Cornea takes an 18-hour plane ride to restore southern African man's vision
Iowa City surgeon Dr. Alex Cohen was on a mission trip in southern Africa when he encountered a man with severe keratoconus, a thinning disorder of the cornea causing visual distortion. He knew the patient needed a cornea transplant badly.
The only problem - where would he find a cornea in a country where no one had ever attempted a cornea transplant surgery before?
Swaziland is an impoverished country in southern Africa. There is only one ophthalmologist servicing the entire country. The closest place Swazis can go for corneal surgery is the neighboring country of South Africa, and even then, it’s not an easy task to obtain quality tissue.
So when Louis Abrahams, a 43-year-old man living in Swaziland, was diagnosed with severe keratoconus, he was told there was nothing that could be done. “I had been praying for a miracle, on and off for the past ten years,” said Abrahams.
When he was least expecting it, Abrahams prayers were answered. Even though a cornea transplant had never been done in Swaziland before, Dr. Cohen started making phone calls to gather the tools he needed for Abrahams’ surgery. First – he needed a cornea.
“I wanted to do everything I could to help him, so I picked up the phone and called the Iowa Lions Eye Bank and said, ‘I’m in Africa. I need a cornea. Can you help me?’” said Dr. Cohen.
Todd Shinkunas, the Distribution Manager at ILEB, immediately got to work finding a cornea that matched the specifications Dr. Cohen needed for the patient. “We do occasionally send tissue to international surgeons, but in this case the timing and logistics were a big challenge,” said Shinkunas. “Fortunately we had the tissue he needed.”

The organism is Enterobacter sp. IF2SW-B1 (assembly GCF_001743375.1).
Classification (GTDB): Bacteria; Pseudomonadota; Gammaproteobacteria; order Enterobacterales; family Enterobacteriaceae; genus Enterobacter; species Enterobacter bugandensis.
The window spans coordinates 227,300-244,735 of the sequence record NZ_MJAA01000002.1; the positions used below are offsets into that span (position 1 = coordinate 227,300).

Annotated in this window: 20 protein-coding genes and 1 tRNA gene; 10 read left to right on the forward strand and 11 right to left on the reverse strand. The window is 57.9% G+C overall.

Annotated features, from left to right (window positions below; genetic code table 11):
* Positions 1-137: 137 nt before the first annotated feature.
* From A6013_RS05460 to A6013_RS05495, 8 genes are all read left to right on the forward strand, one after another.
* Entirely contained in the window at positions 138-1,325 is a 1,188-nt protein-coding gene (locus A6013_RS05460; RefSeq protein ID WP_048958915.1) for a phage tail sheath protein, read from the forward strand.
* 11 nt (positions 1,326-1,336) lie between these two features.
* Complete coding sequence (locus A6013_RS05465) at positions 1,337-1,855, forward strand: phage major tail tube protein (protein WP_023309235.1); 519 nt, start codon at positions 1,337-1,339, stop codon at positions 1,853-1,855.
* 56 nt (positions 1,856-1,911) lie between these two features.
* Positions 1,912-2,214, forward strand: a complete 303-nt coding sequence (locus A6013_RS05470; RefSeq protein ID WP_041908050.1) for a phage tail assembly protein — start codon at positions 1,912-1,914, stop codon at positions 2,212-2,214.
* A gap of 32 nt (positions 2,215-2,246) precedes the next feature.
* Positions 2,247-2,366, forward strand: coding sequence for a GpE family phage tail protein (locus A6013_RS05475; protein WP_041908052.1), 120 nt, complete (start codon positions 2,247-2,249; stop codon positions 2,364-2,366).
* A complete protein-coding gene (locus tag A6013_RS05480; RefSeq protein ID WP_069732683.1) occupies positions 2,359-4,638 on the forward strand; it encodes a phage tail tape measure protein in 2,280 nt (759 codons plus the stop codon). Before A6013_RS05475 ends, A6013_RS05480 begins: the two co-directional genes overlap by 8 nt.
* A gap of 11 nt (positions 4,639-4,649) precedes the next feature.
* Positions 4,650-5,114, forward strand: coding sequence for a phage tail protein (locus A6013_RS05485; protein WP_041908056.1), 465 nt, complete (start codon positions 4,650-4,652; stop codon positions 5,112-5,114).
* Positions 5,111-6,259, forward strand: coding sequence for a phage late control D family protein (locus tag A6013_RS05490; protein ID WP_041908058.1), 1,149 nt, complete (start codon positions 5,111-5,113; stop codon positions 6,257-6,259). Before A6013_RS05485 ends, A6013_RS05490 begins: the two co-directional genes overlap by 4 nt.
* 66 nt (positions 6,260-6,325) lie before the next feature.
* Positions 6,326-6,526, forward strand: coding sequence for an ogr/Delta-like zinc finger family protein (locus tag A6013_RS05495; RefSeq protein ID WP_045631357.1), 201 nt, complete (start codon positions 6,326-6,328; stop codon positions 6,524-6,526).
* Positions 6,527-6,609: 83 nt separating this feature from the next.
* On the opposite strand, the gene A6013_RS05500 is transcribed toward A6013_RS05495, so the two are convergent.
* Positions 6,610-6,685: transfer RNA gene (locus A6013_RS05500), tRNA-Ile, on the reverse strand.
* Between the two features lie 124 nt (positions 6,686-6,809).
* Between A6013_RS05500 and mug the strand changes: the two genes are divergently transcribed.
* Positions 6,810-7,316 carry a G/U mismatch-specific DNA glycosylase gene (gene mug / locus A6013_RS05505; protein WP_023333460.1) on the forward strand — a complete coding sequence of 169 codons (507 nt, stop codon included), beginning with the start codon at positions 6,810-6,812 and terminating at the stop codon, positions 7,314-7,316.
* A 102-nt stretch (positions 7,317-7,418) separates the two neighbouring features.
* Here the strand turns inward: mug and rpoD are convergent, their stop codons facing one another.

To make sure the tissue got there in time for surgery, one of the nurses living in Swaziland called her mother, Ruby Miller, a Mennonite from Kalona, and asked if she was willing to take the 18-hour plane ride from Iowa to Johannesburg, South Africa. "We gave her an hour to decide if she was willing to take the trip and transport the cornea in a cooler on her lap," said Dr. Cohen.
Ruby was also faced with the task of collecting the appropriate surgical tools.
“We needed to make sure we had the correct scissors, trephine, forceps – all of that – so we had Ruby running around to collect everything. She almost missed her flight,” says Dr. Cohen.
Although Dr. Cohen and his staff converted one of the only air-conditioned buildings in the area, a pharmacy, into an operating room, there was no anesthesiologist or oxygen supply. To ensure adequate airflow for the patient, a cardboard triangle was placed on his chest to tent up the plastic drapes.
Despite all of the challenges Dr. Cohen’s team had to overcome, Abrahams’ cornea transplant was successful. “Only one day after the operation, I was able to see 5 fingers about 50cm in front of my face,” said Abrahams. His vision continues to show substantial improvement.
Dr. Cohen plans to return to Swaziland in six months for another mission trip. He says working with the Swazi people is the most amazing thing he’s done in his life.
“It was amazing to see people’s reactions at the post-op visits when the techs took off their eye patches. They’d look around and start smiling and dancing. You never see anything like that in the states – the sheer joy and gratitude on their faces to be able to see again,” says Dr. Cohen.
Swaziland’s very first cornea transplant recipient was also very grateful to have his vision restored. In a letter to his donor’s family, Abrahams wrote, “I will be eternally grateful that someone cared enough to donate a cornea, just so that I can see. Many people, some of whom I didn’t know, responded to assist me, just a normal man, in a tiny part of Africa who had a need of a cornea transplant.”
Abrahams also sent Iowa Lions Eye Bank a heartfelt thank you letter for the role its staff played in getting the tissue there in time, along with a special gift for Distribution Manager Todd Shinkunas – a hand-carved Swaziland plate.
“It’s a wonderful reminder of why we do the work we do, on-call 24/7 recovering ocular tissue,” said Shinkunas. “This man had no hope of having his vision restored, but because of a selfless donor in Iowa, we were able to play a part in his ability to see again.”